On Monday night, 15-year-old James Means was reportedly shot and killed by a man he "bumped into" outside of a Dollar General store in Charleston, West Virginia. Means, a black teenager, was said to be unarmed.
That same night, police arrested William Pulliam, 62, in connection with the shooting. Pulliam was white and carrying a gun, despite the fact that, as the Charleston Gazette-Mail reported, he was not permitted to own a firearm due to a previous conviction for domestic violence.
Pulliam reportedly "admitted" to fatally shooting Means, telling police, "The way I look at it, that's another piece of trash off the street."
Witnesses reported that Means and Pulliam physically "bumped into" one another outside the store as Pulliam was on his way in on Monday evening. When Pulliam emerged from the store, he walked past Means again. The two "argued" before Pulliam allegedly shot Means twice in the abdomen, as Means' friends looked on.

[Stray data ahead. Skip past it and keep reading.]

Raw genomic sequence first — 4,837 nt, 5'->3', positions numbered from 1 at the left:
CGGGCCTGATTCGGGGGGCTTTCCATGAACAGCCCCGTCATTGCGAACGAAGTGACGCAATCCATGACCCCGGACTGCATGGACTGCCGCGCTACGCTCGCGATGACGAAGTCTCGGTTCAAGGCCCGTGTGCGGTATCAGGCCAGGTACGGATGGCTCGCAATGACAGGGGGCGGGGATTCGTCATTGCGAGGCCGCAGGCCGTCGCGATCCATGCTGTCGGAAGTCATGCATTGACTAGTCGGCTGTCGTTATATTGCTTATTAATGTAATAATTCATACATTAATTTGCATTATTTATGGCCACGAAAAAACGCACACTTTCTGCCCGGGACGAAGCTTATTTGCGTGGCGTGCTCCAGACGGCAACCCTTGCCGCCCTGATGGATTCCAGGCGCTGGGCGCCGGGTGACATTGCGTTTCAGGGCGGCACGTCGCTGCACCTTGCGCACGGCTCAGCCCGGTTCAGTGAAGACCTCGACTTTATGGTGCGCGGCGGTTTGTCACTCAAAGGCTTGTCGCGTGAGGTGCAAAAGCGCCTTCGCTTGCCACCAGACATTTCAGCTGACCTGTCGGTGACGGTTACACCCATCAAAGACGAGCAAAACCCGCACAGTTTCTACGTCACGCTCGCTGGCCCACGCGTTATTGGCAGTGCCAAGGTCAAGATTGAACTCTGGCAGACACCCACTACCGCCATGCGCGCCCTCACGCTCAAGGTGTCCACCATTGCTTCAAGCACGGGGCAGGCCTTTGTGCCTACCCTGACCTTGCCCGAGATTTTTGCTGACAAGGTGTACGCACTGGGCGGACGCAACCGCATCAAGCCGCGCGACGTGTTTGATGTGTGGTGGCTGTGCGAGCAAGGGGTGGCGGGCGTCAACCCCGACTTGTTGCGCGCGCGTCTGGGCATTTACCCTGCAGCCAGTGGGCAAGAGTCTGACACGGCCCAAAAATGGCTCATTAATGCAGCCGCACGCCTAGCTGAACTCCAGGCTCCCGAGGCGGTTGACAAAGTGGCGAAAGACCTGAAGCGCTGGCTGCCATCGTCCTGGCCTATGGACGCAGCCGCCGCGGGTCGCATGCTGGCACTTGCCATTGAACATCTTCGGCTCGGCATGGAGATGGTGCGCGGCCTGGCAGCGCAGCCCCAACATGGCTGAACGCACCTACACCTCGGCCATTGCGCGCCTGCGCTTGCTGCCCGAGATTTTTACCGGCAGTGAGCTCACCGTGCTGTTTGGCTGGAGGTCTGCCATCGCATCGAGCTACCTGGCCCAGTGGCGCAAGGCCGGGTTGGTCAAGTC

Means died shortly after being transported to a local hospital while Pulliam reportedly "went to dinner" and then visited "a female friend's home," according to the Gazette-Mail. He was taken into police custody later that night.
Pulliam, whose criminal history includes physical abuse of his wife and daughter, has a history of harassing teens in the area with racial epithets, according to Means' friend Teonno White, 14.
White said that Pulliam would "pick on" his little brother and, when confronted, called White a "nappy Latino."
"He's just a real bad guy," White told the Gazette-Mail. White said he had called police about Pulliam in the past and was told simply to avoid him.
Pulliam was arraigned on Tuesday morning. Steve Ruby, an Assistant United States Attorney in West Virginia, told the Gazette-Mail that authorities were investigating Means' murder as a hate crime.
"That review is in its early stages, and the fact that a review is being conducted should not be taken as any indication of what the review's outcome will be," Ruby said.
According to the New York Daily News, Means' family described him as the kind of young person who could "light up a room, even on the darkest of days."